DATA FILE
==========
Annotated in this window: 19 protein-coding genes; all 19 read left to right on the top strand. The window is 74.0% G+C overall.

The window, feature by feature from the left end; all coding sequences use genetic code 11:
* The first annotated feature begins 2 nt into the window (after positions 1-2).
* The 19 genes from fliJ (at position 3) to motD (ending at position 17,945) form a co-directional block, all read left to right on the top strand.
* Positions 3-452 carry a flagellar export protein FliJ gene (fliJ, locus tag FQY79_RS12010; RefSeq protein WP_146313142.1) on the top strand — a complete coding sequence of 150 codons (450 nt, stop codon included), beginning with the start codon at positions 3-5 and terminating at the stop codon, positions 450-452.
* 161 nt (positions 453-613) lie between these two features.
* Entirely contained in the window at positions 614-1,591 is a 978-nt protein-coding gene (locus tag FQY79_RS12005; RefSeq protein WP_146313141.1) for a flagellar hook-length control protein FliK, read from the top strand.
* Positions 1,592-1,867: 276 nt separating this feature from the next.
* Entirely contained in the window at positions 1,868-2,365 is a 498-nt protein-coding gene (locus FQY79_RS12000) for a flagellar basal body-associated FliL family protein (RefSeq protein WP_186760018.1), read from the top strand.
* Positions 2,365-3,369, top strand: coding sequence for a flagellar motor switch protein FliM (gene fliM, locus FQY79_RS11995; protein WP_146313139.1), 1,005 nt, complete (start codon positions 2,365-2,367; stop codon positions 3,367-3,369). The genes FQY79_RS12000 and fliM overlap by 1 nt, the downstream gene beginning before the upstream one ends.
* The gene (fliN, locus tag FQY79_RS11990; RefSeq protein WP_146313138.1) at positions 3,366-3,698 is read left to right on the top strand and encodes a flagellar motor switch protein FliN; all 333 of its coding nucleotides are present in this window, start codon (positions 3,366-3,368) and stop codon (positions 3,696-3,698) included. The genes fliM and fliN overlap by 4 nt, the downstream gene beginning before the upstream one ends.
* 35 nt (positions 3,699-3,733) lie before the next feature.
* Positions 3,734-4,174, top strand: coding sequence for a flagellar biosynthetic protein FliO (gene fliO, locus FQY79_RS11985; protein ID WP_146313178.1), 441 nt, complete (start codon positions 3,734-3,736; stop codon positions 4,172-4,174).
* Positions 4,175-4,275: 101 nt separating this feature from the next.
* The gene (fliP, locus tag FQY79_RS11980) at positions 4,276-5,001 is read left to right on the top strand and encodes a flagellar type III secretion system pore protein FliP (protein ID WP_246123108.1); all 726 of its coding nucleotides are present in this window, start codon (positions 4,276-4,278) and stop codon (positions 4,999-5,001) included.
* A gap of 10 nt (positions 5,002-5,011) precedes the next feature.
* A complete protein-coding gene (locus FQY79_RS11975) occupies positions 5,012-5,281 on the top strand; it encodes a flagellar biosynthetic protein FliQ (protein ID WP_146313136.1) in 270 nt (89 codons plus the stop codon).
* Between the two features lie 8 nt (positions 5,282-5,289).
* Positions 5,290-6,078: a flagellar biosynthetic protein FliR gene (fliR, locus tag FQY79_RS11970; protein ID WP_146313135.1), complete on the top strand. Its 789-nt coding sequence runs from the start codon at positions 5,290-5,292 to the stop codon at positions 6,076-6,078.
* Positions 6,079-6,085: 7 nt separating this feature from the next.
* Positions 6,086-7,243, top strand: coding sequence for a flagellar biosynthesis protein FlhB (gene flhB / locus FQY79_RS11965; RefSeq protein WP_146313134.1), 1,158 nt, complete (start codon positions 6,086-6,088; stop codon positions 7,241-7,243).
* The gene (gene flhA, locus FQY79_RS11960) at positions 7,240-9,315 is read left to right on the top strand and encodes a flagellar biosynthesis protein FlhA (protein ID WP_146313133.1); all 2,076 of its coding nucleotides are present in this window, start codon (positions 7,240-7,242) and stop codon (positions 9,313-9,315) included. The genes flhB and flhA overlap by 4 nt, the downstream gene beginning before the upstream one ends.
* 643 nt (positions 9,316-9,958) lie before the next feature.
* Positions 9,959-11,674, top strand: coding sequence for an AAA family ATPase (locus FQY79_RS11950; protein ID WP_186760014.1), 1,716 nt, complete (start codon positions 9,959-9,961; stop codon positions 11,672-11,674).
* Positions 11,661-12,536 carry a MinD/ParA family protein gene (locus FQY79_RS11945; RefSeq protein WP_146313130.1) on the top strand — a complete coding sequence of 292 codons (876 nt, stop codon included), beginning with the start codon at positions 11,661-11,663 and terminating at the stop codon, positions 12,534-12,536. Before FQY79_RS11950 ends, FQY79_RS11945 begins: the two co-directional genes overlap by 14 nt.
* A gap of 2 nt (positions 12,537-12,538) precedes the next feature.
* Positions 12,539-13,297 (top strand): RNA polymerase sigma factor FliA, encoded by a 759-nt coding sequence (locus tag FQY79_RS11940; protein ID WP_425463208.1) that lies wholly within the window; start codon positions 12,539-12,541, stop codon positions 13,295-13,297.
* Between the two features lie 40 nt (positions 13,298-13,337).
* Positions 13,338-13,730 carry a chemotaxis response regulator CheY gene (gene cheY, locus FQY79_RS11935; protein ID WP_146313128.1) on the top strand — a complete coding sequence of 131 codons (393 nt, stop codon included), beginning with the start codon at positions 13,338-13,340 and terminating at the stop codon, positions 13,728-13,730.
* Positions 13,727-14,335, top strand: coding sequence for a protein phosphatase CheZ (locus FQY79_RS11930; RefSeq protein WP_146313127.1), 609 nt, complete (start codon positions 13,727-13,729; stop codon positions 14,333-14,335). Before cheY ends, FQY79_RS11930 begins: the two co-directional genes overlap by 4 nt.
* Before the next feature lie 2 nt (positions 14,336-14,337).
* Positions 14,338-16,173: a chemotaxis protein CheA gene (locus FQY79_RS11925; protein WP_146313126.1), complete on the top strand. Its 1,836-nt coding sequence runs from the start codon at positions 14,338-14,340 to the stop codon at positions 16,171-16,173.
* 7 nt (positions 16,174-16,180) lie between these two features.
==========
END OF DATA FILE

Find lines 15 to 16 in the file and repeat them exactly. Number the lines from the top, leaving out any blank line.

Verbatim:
* The gene (fliP, locus tag FQY79_RS11980) at positions 4,276-5,001 is read left to right on the top strand and encodes a flagellar type III secretion system pore protein FliP (protein ID WP_246123108.1); all 726 of its coding nucleotides are present in this window, start codon (positions 4,276-4,278) and stop codon (positions 4,999-5,001) included.
* A gap of 10 nt (positions 5,002-5,011) precedes the next feature.